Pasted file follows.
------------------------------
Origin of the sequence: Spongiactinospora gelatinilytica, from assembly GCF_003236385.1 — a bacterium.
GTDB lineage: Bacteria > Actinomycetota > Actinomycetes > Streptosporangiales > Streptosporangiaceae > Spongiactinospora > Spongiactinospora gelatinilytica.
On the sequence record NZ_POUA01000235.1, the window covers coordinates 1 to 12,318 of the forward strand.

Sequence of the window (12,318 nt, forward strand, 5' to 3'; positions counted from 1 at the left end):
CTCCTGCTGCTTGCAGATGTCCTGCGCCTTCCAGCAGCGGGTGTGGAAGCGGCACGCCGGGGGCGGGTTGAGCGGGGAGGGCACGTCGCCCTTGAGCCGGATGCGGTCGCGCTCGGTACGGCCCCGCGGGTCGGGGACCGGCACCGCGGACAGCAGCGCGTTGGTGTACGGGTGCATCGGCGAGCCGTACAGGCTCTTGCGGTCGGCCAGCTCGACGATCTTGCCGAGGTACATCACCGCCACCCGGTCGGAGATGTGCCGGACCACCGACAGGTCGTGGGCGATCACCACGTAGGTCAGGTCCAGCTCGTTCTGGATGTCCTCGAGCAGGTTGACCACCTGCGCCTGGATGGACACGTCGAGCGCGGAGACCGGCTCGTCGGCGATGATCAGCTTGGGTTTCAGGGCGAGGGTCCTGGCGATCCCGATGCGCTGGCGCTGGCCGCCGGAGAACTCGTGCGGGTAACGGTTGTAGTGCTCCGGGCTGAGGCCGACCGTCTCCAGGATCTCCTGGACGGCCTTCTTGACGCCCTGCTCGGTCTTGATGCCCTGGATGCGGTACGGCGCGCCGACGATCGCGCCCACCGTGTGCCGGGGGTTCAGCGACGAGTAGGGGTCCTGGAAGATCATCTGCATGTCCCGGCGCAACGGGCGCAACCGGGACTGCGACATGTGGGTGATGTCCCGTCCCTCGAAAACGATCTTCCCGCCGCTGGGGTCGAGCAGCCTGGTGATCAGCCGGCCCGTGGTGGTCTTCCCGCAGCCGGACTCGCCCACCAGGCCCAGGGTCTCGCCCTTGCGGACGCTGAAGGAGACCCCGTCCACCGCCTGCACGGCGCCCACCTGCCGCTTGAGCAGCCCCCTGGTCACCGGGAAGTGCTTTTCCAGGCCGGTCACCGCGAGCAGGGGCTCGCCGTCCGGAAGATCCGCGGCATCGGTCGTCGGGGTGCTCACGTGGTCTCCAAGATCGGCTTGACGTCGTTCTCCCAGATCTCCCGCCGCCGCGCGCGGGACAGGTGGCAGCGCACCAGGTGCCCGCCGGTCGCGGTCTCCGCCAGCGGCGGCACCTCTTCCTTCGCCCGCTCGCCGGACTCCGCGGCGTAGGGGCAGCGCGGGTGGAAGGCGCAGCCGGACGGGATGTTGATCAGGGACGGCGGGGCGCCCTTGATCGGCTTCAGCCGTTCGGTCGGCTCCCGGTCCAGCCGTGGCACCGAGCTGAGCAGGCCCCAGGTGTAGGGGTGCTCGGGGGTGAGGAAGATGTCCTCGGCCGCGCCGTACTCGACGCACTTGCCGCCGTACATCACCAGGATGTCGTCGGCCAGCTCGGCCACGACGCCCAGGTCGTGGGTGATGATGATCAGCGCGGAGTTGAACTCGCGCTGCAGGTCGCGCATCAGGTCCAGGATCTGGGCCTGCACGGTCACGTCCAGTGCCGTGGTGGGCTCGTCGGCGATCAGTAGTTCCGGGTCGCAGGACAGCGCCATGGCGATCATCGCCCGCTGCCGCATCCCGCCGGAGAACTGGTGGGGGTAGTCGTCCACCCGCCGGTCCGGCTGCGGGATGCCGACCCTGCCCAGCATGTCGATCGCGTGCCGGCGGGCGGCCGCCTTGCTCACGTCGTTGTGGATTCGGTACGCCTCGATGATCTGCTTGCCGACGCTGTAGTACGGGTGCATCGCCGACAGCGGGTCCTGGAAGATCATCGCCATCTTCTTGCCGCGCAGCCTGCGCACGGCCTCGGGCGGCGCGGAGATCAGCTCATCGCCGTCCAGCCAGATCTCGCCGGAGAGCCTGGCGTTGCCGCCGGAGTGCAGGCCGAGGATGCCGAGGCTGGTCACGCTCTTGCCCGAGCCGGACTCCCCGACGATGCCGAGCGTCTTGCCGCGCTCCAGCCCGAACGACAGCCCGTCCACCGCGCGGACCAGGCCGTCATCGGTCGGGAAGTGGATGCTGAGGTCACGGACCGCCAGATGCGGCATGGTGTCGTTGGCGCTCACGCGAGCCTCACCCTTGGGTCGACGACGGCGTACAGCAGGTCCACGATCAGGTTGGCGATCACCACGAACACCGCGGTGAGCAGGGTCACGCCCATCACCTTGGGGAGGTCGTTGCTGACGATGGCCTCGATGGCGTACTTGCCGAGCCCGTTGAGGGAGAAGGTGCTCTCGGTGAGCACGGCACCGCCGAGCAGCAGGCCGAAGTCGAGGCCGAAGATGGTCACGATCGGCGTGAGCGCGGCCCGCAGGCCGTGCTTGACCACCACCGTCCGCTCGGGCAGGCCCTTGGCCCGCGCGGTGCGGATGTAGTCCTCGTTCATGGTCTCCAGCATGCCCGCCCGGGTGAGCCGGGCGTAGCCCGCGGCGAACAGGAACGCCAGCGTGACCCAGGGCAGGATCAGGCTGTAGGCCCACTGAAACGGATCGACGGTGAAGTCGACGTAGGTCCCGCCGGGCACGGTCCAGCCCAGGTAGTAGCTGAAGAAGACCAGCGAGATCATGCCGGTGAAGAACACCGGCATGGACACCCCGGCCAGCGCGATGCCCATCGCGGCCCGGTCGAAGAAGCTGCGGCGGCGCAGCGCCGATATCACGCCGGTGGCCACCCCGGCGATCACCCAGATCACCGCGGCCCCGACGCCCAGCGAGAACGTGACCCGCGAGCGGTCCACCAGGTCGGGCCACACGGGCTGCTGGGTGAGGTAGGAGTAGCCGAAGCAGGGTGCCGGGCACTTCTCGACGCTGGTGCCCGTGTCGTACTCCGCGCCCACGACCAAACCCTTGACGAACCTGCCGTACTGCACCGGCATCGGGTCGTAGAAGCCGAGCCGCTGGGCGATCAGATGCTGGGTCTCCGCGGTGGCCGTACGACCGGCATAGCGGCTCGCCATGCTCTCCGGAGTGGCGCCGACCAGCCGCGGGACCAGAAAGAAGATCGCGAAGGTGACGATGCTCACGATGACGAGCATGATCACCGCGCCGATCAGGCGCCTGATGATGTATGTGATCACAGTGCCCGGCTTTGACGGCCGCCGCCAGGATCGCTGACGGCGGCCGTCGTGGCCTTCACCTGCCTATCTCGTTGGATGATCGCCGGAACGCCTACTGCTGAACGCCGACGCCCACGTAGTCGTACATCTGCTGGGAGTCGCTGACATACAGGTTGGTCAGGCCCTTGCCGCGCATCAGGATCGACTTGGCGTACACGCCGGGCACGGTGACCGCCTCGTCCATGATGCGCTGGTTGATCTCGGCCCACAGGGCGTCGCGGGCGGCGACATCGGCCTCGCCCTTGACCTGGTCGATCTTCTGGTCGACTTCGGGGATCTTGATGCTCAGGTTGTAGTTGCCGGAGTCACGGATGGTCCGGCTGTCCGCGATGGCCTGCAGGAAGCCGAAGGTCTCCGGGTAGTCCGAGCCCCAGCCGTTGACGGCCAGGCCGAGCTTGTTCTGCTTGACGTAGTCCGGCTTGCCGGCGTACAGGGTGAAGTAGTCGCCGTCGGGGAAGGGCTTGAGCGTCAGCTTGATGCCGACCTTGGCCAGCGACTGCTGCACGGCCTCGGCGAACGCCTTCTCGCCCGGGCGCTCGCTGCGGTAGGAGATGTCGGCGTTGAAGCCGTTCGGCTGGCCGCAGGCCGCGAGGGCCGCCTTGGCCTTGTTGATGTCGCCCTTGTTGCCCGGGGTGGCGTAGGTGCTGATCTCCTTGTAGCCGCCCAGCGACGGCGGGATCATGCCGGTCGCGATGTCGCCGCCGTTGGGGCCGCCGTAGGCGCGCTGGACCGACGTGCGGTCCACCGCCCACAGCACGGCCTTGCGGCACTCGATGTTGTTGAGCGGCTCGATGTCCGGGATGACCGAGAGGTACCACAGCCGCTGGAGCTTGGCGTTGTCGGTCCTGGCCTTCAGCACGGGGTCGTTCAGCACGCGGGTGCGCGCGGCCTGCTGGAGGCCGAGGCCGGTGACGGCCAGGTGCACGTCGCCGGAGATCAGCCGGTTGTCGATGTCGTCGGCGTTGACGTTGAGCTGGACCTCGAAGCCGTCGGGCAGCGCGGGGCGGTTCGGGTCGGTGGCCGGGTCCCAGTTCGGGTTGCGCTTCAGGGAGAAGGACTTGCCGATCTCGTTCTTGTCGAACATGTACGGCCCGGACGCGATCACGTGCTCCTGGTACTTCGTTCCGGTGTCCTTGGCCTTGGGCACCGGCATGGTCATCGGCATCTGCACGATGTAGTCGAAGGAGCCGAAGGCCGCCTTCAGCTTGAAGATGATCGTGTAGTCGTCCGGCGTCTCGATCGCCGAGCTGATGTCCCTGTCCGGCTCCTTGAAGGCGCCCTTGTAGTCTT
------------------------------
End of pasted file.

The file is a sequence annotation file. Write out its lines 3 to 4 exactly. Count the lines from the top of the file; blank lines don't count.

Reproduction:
On the sequence record NZ_POUA01000235.1, the window covers coordinates 1 to 12,318 of the forward strand.

Sequence of the window (12,318 nt, forward strand, 5' to 3'; positions counted from 1 at the left end):